Additionally, the Board held that the claimant was not "available for work" within the meaning of the statute because

"* * * the law makes no provision for an individual being partially `available' for work or for waiver of this requirement in any situation. The `able to work' and `available for work' are conditions which must be established and unequivocally maintained during each week for which benefits are claimed to *868 avoid denial under this section of the law. The restrictions as to hours claimant is willing to work has a nullifying effect on her search for work and perpetuates the unemployed status. Eligibility for benefits cannot be established so long as these restrictions on her ability and availability for work continue to exist."

The Board also concluded that "[c]laimant's unwillingness to work the hours and days normal to the sales clerk employment is justified by the state of her health."

Respondent Administrator in his brief contends "[t]here is no evidence in the record to support a finding of fact that claimant's health would be impaired by employment at periods other than 8:00 a.m. to 5:00 p.m."

He may well be right. The record, however, in certain important particulars is virtually unreadable. Copies, rather than the originals of documents, have been received without objection into evidence as exhibits by the referee. Some of the copies are in the form of machine reproductions which are in certain areas so poorly reproduced as to be virtually undecipherable. We do not assume that such documents support the position of either party.

We do not find it necessary to decide whether that holding of the Board correctly construes the "availability for work" provision of ORS 657.155(3).[1] Claimant herself testified concerning her physical condition:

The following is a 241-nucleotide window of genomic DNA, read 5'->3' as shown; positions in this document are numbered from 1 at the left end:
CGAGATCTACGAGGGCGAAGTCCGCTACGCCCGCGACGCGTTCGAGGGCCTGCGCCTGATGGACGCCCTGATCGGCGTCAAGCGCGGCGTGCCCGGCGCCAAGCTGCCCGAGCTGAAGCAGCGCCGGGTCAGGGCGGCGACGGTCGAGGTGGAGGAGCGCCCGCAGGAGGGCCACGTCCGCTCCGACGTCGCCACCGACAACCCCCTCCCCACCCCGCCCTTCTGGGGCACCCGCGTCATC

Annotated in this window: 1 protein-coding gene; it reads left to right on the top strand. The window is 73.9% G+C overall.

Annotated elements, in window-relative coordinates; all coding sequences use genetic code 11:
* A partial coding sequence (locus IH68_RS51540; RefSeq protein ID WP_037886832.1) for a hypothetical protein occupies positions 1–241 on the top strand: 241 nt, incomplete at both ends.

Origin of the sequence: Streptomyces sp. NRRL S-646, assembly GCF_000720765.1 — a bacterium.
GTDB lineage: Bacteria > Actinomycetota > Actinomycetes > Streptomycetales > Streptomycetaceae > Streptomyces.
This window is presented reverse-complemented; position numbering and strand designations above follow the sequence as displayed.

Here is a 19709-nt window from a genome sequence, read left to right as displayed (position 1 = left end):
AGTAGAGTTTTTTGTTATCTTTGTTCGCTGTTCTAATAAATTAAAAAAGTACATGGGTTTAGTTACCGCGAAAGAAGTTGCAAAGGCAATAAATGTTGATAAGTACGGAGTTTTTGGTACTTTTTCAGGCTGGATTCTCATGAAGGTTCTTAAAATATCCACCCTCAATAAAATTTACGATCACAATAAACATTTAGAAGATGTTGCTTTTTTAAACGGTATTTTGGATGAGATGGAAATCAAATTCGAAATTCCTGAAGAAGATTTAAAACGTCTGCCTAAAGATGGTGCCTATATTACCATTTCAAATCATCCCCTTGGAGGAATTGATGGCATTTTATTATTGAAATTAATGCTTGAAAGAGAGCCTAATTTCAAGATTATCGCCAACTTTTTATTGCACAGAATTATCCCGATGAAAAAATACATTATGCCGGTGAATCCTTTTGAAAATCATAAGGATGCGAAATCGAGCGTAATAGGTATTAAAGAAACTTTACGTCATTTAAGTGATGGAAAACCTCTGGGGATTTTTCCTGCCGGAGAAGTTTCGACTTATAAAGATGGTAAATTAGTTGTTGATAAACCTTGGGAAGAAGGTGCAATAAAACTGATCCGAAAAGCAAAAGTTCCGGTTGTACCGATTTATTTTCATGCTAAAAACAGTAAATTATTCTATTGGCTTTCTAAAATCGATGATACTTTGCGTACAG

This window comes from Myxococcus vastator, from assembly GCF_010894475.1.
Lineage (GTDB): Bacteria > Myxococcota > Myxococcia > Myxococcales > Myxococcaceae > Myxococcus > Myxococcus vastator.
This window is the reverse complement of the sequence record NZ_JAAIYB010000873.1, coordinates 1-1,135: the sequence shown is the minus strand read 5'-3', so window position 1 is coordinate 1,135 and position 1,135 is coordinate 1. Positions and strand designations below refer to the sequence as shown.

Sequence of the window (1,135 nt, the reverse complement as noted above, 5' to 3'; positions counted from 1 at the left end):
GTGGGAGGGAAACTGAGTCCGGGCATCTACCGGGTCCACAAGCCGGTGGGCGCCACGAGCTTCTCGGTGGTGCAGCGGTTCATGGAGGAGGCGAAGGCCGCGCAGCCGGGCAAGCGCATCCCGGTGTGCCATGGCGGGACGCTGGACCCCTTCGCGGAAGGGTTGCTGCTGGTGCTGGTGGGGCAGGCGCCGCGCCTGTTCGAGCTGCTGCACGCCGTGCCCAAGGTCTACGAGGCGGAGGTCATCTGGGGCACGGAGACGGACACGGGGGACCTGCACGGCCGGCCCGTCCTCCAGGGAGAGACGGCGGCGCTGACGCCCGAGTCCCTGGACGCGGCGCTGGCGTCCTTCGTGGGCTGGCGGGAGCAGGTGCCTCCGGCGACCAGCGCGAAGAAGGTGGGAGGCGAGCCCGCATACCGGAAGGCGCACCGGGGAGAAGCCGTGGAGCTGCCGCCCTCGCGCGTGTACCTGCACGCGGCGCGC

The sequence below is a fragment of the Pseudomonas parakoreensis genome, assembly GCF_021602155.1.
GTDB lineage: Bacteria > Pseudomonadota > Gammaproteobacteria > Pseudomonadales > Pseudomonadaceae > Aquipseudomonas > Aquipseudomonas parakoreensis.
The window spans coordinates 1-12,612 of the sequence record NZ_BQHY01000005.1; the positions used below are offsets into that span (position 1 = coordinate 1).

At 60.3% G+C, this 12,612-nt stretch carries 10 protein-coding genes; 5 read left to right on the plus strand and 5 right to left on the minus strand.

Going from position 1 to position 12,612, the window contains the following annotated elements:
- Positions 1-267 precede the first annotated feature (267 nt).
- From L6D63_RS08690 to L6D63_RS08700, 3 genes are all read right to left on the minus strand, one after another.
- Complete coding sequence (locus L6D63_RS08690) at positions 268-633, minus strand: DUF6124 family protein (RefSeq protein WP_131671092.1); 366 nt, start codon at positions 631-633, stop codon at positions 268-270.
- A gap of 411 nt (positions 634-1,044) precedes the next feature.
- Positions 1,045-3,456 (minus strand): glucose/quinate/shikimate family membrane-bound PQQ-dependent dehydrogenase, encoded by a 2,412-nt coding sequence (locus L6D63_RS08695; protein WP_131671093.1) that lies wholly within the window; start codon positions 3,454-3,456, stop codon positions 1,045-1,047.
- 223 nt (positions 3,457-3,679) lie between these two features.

"MR. CLOSTERMANN. Now, if you had a job offered you, with the approval of the doctor, less arduous tasks, you would be able to take it, would you not? "MS. vonPOPPENHEIM. And I'm sure he would tell me to go part-time."

Thus not only is there no medical evidence to support the conclusion that claimant was available for regular employment even within the limited hours and days to which she chose to limit herself (see, Annotation, 35 ALR3d 1129 (1971)), but the above testimony shows that she believed her own physician would not approve her working other than part-time. She offered no evidence to show what periods of time she was in fact, in the opinion of her physician, available for work, even on a part-time basis.

The Supreme Court in Cameron v. De Board; MacInnes, 230 Or. 411, 370 P.2d 709 (1962), said:

"* * * To requalify for compensation, a claimant whose claim is challenged under ORS 657.200(3) has at least the burden of going forward with the evidence until he makes a prima facie case. * * *" 230 Or. at 424, 370 P.2d at 716.

This petitioner failed to do so.



[1] See Unemployment Comm. v. Dan River Mills Inc., 197 Va. 816, 91 S.E.2d 642 (1956); Moore v. Com'r of Employment Sec., 197 Tenn. 444, 273 S.W.2d 703 (1954).